But Collins, a native Australian who is a fan of Vegemite, wouldn't go as far to say that the slab Black has players -- and even some coaches -- swallow, a glob stuck to a tongue depressor, is his idea of a treat.
"I would still call it a punishment," Collins said. "I don't think any Australian would like to eat a tablespoon of Vegemite like they do here. You want to spread a little over some toast and use it sparingly. I wouldn't dive right in like peanut butter."
Collins, 25, is in his first Major League camp with the Padres. He signed with the team last March and nearly the entire season with Double-A San Antonio. Collins has a little history with Black, having spent eight seasons in the Angels' organization.
"Mike does some good things, I like the rapport he has with pitchers and he does a nice job calling a game and blocking as well," Black said. "And I like the way he swings the bat."
Collins won't turn 26 until July, but will be entering his 10th professional season. That's right: Collins signed his first professional contract with the Angels when he was just 16 years old.
"It's kind of funny, at the time I was 16, 17, I felt I could handle anything, like there was nothing I couldn't do," Collins said Saturday. "Looking back, seeing how things worked, I was a little crazy. I'm sure people were like, 'This guy is really young ... I wonder what he's doing here.'"
Collins signed with the Angels in 2001, shortly before Major League Baseball started a program in Australia for players who had signed professional contracts and those who profiled as players who eventually would sign.
"It was a Spring Training type of schedule, with schooling included," Collins said. "It was an opportunity for young Australians to get an idea and a feel for how professional baseball will work."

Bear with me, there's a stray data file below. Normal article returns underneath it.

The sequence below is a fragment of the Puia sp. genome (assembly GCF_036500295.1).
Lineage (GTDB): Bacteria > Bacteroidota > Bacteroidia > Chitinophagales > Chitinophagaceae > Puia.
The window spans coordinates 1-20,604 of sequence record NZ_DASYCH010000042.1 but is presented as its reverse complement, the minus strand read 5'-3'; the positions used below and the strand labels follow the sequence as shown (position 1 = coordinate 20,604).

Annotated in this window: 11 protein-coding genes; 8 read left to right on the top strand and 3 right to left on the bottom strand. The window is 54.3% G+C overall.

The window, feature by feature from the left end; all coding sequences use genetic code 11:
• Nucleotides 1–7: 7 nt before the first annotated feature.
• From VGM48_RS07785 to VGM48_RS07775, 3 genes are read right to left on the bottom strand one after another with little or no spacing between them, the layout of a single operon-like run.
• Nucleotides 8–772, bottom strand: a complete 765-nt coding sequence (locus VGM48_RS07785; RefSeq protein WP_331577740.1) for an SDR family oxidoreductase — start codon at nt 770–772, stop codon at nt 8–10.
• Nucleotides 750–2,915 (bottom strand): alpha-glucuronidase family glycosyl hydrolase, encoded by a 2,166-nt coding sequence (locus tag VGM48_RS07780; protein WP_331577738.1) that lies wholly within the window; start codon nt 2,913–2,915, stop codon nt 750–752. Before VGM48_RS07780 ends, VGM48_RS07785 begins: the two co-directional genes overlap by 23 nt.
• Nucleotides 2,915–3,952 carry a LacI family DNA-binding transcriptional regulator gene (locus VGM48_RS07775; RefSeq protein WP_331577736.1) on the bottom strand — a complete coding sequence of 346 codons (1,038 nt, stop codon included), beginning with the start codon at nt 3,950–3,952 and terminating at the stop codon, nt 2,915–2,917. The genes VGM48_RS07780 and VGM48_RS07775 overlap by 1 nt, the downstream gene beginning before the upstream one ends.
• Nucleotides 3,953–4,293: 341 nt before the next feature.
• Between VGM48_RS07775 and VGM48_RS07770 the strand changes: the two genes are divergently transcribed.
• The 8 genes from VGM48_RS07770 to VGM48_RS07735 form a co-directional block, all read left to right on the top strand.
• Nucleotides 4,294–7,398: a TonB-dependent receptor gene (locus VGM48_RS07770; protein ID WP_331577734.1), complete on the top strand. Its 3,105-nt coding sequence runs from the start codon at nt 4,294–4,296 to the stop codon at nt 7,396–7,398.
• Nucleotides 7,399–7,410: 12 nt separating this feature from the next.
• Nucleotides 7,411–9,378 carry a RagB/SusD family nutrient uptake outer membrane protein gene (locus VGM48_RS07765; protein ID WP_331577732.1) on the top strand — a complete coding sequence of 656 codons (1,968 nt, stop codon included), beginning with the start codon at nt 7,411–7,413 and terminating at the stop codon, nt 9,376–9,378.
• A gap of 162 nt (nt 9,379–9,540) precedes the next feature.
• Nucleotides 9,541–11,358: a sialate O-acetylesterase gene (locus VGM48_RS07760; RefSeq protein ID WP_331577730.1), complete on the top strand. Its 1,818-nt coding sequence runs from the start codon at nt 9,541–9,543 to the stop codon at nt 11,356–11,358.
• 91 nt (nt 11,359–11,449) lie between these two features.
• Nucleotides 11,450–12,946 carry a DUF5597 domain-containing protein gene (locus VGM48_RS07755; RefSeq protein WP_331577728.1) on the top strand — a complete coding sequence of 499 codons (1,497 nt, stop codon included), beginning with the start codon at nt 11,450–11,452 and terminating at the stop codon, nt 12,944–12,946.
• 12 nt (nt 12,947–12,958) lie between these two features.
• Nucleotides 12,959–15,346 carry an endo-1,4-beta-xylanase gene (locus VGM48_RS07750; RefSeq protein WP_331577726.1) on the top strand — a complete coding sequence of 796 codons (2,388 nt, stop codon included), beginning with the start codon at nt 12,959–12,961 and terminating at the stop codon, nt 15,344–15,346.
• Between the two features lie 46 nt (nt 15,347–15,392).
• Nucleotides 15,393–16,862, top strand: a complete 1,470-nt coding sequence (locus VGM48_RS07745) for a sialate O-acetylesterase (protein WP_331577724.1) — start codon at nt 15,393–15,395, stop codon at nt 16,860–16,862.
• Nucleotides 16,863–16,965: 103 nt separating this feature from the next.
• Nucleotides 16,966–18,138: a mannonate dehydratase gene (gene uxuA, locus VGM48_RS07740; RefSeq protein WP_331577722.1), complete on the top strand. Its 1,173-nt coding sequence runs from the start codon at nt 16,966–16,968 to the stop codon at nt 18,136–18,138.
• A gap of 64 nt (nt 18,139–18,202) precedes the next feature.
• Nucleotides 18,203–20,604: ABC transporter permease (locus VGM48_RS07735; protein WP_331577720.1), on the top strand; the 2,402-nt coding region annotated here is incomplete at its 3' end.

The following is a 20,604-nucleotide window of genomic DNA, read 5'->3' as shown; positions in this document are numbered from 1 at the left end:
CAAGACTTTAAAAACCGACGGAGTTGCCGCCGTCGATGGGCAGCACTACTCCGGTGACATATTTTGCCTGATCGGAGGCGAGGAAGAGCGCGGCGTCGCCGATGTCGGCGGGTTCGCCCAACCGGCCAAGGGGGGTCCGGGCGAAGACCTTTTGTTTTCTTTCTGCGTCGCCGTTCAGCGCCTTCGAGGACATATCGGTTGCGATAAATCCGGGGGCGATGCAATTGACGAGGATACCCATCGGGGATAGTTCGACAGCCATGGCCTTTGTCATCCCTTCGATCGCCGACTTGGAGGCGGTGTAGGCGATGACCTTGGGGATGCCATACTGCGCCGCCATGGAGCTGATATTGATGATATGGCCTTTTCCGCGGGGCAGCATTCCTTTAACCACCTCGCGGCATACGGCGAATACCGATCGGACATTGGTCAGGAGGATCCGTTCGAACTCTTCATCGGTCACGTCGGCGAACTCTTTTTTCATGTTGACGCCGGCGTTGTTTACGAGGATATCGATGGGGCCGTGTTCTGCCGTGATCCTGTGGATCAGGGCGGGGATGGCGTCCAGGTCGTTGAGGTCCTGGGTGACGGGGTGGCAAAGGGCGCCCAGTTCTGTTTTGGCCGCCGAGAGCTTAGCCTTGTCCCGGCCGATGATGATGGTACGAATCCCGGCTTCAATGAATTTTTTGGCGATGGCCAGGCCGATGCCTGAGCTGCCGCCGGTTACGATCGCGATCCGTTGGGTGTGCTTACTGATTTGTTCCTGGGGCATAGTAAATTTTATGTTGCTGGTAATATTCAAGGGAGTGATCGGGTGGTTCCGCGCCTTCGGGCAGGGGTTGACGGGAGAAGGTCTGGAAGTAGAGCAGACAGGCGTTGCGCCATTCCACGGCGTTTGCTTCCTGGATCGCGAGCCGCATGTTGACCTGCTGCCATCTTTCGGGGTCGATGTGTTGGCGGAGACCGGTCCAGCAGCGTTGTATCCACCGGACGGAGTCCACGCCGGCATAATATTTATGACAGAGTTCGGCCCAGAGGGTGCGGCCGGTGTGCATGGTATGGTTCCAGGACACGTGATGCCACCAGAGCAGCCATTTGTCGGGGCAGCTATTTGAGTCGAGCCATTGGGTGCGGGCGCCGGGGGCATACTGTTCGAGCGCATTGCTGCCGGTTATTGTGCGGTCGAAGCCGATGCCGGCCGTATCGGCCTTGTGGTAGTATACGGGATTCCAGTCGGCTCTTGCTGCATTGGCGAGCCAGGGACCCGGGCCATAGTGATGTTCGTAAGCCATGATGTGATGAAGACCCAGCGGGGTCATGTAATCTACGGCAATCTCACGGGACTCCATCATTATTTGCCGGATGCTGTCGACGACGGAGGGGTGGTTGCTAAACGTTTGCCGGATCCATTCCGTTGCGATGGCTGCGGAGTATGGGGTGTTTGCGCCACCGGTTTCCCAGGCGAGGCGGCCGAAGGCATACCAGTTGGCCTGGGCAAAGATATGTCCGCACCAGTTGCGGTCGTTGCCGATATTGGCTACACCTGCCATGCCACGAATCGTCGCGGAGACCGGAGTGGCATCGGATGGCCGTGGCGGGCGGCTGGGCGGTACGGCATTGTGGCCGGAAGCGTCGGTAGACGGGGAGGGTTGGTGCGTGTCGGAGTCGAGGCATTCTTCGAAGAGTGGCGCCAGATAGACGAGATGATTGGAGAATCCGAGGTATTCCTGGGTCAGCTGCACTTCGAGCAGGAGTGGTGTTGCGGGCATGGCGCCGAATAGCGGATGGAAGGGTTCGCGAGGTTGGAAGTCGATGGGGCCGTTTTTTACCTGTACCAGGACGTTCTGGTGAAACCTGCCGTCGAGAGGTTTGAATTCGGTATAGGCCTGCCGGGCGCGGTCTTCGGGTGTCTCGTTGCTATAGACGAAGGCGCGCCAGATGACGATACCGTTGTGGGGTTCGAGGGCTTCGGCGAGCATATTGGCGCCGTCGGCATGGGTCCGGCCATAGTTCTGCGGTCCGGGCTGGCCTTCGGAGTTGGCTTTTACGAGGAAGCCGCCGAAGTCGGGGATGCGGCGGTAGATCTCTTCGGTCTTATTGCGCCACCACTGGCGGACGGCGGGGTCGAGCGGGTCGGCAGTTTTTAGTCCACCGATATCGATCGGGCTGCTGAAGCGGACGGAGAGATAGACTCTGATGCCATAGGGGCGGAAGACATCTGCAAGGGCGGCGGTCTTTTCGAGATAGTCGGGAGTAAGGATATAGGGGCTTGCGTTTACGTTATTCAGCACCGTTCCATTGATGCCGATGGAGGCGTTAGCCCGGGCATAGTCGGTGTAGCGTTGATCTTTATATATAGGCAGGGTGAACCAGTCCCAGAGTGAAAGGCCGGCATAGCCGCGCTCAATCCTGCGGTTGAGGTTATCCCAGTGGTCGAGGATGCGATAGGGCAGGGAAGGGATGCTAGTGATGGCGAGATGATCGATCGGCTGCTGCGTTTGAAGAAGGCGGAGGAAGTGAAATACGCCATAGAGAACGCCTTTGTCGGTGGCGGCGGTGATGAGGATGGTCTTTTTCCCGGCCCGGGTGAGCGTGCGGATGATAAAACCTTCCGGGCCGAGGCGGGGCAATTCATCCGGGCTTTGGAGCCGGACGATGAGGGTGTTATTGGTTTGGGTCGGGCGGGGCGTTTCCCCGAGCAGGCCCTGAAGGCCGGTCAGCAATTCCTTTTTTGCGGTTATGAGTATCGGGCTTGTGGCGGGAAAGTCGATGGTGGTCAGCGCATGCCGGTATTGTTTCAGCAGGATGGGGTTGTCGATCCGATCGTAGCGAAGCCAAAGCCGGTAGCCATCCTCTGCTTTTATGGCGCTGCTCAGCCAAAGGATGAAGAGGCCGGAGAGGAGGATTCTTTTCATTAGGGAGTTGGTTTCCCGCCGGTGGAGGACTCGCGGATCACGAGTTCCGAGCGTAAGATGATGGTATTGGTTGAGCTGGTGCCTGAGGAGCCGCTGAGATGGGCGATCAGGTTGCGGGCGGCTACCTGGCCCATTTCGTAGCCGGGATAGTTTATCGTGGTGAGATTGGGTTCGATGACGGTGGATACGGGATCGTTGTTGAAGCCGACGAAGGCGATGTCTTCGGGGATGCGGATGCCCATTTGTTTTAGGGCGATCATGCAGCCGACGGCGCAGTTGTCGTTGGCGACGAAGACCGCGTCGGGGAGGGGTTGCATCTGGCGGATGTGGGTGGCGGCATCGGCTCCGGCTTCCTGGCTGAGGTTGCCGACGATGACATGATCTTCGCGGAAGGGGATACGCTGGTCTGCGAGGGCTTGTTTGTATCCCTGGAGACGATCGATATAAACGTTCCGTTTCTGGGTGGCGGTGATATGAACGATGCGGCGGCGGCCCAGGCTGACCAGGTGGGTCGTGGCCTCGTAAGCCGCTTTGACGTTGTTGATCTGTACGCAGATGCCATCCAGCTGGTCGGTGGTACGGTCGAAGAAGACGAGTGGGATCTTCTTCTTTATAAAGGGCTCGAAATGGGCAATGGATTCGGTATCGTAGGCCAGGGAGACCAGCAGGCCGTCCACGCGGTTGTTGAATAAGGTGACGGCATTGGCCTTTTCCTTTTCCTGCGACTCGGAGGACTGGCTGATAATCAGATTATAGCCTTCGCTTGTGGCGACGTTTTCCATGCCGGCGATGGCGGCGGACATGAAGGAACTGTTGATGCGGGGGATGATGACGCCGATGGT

Collins isn't regretful that he missed out on the program. He feels that jumping head first into professional baseball was the right thing for him.
"I don't know if I missed it. Coming here was a huge experience," he said. "I think it's a good development approach because sometimes Australians are younger and haven't had as much baseball experience as American high school players. It's a good introduction."
Playing professionally in the United States hasn't precluded Collins from representing his home county. He played on both World Baseball Classic teams, including the one a year ago that upset Mexico. He also played on a World Cup team in 2007.
The Padres have had something of a history with Australian-born players since Black's first season as manager in 2007. Pitcher Adrian Burnside and outfielders Chris Snelling and Justin Huber are a few.
Collins said he would like nothing more than to see the sport grow in Australia, though he's realistic of the pecking order.
"They're trying. But it's never going to be the No. 1 sport in the country," Collins said. "But Major League Baseball is working on putting a league together where there will be teams in six major cities, playing 3-4 games a week."
Collins, who is 3-for-6 this spring with a double, will likely begin the season back at San Antonio because of the catching depth in the system and because Dusty Ryan and Chris Stewart will be with Triple-A Portland.
"As long as I've got a uniform, things are going pretty well," Collins said. "Obviously, you would love to get to the next level but you can only control what you can control."
Corey Brock is a reporter for MLB.com. This story was not subject to the approval of Major League Baseball or its clubs.